Well, here we are, February 2, Groundhog Day, that infamous day when the country looks to a large rodent to predict the weather. How did this all start? Did the folks in 1887 get tired of the weathermen always being wrong and decide a large gopher could do just as well?
Punxsutawney Phil could be Celtic, rooted in the Pagan holiday of Imbolc, when a hibernating animal casting a shadow predicted six more weeks of winter. It’s more likely that Phil is of German descent, though, with all the German settlers in that part of Pennsylvania. The German tradition holds that blue skies on February 2, Candlemas Day, predict more cold weather. Somehow the hedgehog got involved, and the myth became that if the skies were clear, a hedgehog would see his shadow. When the Germans settled in the New World, the tradition transferred to groundhogs, and in 1887, Punxsutawney Phil was born. He now lives a couple of miles outside Punxsutawney with his wife, Phyllis, and daughter, Phelicia.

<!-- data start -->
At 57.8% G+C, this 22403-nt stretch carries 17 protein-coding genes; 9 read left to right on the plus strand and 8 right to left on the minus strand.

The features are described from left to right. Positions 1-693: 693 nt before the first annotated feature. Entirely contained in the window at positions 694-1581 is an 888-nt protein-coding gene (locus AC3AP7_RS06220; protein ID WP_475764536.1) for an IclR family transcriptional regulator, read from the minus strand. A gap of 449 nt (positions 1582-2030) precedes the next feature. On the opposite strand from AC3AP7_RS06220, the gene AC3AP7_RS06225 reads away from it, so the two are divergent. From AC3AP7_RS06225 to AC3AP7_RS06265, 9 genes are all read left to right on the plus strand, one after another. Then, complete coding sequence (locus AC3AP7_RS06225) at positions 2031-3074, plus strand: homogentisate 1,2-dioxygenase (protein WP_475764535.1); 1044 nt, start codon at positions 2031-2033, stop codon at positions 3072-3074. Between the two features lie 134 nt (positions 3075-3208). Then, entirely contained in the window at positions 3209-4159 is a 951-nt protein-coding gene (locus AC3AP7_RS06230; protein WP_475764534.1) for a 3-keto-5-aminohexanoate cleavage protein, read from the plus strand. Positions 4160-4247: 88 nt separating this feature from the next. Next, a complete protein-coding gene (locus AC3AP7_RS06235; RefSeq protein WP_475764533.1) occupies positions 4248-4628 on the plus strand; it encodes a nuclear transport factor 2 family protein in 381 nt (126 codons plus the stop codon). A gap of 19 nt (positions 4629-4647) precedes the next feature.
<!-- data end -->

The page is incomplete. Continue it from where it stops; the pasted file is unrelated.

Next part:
What most people don’t realize is that there has only been one P.Phil. Every year he’s given a sip of Groundhog Juice, a secret recipe that gives him seven more years of life. Other fun facts about this famous rodent can be found here.
So how do we celebrate Groundhog Day? I will admit most of our traditions stem from the Bill Murray movie, which is one of our favorites, and which we watch after our dinner of leftovers (you know, the same dinner we had the previous evening). We all drink Groundhog Juice (a secret recipe, of course) for 7 more years of good life, and have a shadow-puppet show. How do you celebrate?